Here you can download a Turkish-English “International Firearms Glossary” that sometimes can be useful:


Hello Jean-Pierre,

Do you have a document showing an specific order for this cartridge? It would be great to if you can post it here.

What a great find. I wonder if there has been some release of old Turkish ammunition?[/quote]

Could be. I read that Turkey does not play by the UN rules that are imposed for surplus firearms. Unlike any “Western” country who today would destory something with resale value exactly as the UN asked, Turkey has apparently released alot of surplus rifles onto the market recently.

I am not sure of the accuracy of this, but it could be true. I can’t remember where I heard it now.

It occurred to me when I was researching this that the Turkish legend might have meant something like “Ammunition Cartel.” Back in the Teddy Roosevelt era, there were many such industrial cartels in the US, in which one organization controlled manufacture, distribution, and sales of various products. Most notable was John D. Rockefeller’s “Standard Oil Company” which controlled almost all US domestic oil production and refining. There was indeed the US “Ammunition Manufacturer’s Association” which did the same for ammunition from 1890-1907. Maybe the Turks had something similar, as the word “İnhisarı” does have a monopolistic connotation.

[quote=“Fede”]I believe that the best translation should be “Monopoly of Hunting and Revolver Cartridges” or "“Monopoly of Revolver and Hunting Cartridges”. Textual “Revolvers and Hunting Cartridges Monopoly” doesn’t sound correct.


the name in french is Monopoles Turcs (Turkish Monopolies in english)

I saw that on the different sfm orders


It looks like my assumption about the meaning of “F. I.” was wrong. I still don’t believe it stands for either
Fabrikalar Iskanderun OR Fabrikalar Istanbul. These cartridge were not made at a Turkish Factory, but rather with the F.T.C.I. headstamp, in several countries - Belgium, France and Germany.

Fede, would you venture a guess about the real meaning of it. It is time this question, which has been bantered about by some of us for almost forty years, got answered.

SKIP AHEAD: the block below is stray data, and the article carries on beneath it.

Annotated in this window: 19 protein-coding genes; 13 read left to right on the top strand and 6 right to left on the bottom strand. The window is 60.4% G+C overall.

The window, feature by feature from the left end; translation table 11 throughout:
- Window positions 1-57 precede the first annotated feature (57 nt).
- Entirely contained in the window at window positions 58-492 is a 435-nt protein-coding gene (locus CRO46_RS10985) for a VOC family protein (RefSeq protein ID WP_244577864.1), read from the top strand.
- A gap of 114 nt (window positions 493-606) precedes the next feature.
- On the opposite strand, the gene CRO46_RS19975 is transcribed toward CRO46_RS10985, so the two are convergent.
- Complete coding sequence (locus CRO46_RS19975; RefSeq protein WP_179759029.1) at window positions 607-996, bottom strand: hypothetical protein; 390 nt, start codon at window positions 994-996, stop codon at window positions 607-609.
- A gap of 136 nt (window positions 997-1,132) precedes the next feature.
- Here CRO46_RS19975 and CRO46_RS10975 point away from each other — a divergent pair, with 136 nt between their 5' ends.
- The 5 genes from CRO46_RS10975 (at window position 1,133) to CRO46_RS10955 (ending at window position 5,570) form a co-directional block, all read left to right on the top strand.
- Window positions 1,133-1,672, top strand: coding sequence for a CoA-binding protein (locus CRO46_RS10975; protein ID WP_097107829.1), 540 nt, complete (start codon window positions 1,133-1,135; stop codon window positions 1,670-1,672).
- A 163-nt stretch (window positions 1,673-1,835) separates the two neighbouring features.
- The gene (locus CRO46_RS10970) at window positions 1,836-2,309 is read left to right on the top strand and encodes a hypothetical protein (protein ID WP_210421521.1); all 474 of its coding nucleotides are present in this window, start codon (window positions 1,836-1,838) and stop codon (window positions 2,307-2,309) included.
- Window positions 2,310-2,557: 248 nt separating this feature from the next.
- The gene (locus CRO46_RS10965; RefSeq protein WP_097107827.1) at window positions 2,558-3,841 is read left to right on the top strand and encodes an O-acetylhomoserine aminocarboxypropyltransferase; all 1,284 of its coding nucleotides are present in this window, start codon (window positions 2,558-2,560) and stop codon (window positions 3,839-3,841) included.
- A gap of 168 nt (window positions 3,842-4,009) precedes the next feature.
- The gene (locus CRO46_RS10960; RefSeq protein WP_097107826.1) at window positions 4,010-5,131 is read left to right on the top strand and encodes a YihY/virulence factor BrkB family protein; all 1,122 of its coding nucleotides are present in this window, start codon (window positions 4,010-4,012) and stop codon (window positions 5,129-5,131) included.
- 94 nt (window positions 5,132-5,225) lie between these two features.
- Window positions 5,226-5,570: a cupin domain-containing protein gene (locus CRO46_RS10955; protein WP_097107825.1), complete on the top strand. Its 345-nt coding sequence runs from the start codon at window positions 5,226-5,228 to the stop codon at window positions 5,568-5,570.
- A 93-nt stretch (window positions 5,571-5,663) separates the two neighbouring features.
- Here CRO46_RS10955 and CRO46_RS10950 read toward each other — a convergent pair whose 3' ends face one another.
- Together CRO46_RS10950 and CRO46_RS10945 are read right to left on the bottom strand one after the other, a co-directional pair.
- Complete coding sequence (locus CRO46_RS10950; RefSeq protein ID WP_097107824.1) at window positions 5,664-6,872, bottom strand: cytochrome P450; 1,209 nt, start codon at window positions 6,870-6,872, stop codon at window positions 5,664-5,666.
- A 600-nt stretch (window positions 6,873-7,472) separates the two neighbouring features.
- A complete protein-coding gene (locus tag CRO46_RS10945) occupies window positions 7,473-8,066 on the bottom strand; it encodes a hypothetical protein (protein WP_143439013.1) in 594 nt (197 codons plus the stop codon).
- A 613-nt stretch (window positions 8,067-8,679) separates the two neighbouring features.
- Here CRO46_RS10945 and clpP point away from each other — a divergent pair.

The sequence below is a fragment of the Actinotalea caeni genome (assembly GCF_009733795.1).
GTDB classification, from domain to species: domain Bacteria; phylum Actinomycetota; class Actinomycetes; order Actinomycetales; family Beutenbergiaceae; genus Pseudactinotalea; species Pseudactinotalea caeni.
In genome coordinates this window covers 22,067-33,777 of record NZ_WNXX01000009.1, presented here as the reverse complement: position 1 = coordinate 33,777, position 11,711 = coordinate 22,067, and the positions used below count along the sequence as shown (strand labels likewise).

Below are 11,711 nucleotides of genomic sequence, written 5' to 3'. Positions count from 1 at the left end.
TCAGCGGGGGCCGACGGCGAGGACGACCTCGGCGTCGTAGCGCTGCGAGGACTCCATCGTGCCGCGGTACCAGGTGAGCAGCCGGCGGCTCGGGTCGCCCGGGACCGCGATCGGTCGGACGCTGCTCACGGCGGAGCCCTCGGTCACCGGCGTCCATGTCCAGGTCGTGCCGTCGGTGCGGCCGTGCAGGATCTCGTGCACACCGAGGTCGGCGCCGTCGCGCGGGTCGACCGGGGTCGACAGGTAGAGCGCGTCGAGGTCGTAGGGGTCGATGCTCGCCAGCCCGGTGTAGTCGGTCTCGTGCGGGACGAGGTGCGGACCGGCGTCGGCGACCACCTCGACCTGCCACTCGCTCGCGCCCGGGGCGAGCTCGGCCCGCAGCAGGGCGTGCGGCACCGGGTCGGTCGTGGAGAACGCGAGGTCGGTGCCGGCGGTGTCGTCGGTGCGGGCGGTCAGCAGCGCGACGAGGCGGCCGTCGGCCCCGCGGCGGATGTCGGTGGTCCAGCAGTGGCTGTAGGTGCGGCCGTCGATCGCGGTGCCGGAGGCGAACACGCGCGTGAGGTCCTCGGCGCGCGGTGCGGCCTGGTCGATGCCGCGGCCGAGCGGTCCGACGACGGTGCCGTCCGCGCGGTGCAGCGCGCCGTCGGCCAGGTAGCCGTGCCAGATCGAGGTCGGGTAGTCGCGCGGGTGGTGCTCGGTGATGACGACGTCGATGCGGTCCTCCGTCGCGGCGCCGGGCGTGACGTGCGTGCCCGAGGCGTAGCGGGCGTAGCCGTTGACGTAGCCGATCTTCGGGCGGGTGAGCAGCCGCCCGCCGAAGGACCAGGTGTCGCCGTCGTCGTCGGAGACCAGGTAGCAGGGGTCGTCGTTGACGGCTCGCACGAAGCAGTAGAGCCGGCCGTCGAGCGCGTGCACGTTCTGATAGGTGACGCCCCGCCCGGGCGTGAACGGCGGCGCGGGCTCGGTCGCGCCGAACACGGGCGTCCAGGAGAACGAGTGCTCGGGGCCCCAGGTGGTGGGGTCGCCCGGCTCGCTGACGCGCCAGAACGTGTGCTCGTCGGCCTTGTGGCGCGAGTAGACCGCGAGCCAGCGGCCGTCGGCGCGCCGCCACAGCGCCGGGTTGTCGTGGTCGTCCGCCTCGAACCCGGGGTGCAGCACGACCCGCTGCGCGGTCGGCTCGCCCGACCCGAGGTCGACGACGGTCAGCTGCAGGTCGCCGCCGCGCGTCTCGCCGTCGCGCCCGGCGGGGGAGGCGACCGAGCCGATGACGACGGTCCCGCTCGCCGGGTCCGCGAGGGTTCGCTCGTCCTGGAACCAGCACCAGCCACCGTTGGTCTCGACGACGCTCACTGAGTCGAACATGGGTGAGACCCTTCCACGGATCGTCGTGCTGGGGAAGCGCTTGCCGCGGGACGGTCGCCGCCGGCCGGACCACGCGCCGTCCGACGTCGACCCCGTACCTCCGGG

In my opinion the real meaning of “F. I.” is “Fişekleri İnhisarı” which translates as “Cartridges Monopoly”. The Turkish state monopoly for the “manufacture” of ammunition was created in 1925 and then leased to a private company, in which the treasury held a 50% share, and French interests held almost all the rest.

Fede - I agree. That works very well. The dominant character os these headstamps, although in the center, is certainly the intertwined letters “T.C.” standing for Türkiye Cumhuriyeti, the preferred Western Alphabet spelling for Turkish Republic in the Turkish language, as given to me by the Vice Consul of the Turkish Consulate at Los Angeles, California. You will see other spellings.

Like many Monograms that have key letters centered, I would translate the headstamps, therefore, as Turkish Republic Ammunition (or “Cartridges”) Monopoly, which refers to an Agency rather than a factory, and therefore makes sense for these non-Turkish made cartridges.

Unless documentation to the contrary is found, I accept this as the true meaning of these letters. It is for others to do as they please regarding them, of course.

Wow, lot of good info in this thread. Thanks from a lurker!

Similar distribution of characters can be observed in typical Turkish Mauser rifles (i.e. “Türkiye Cumhuriyeti” and “Askerî Fabrikalar”).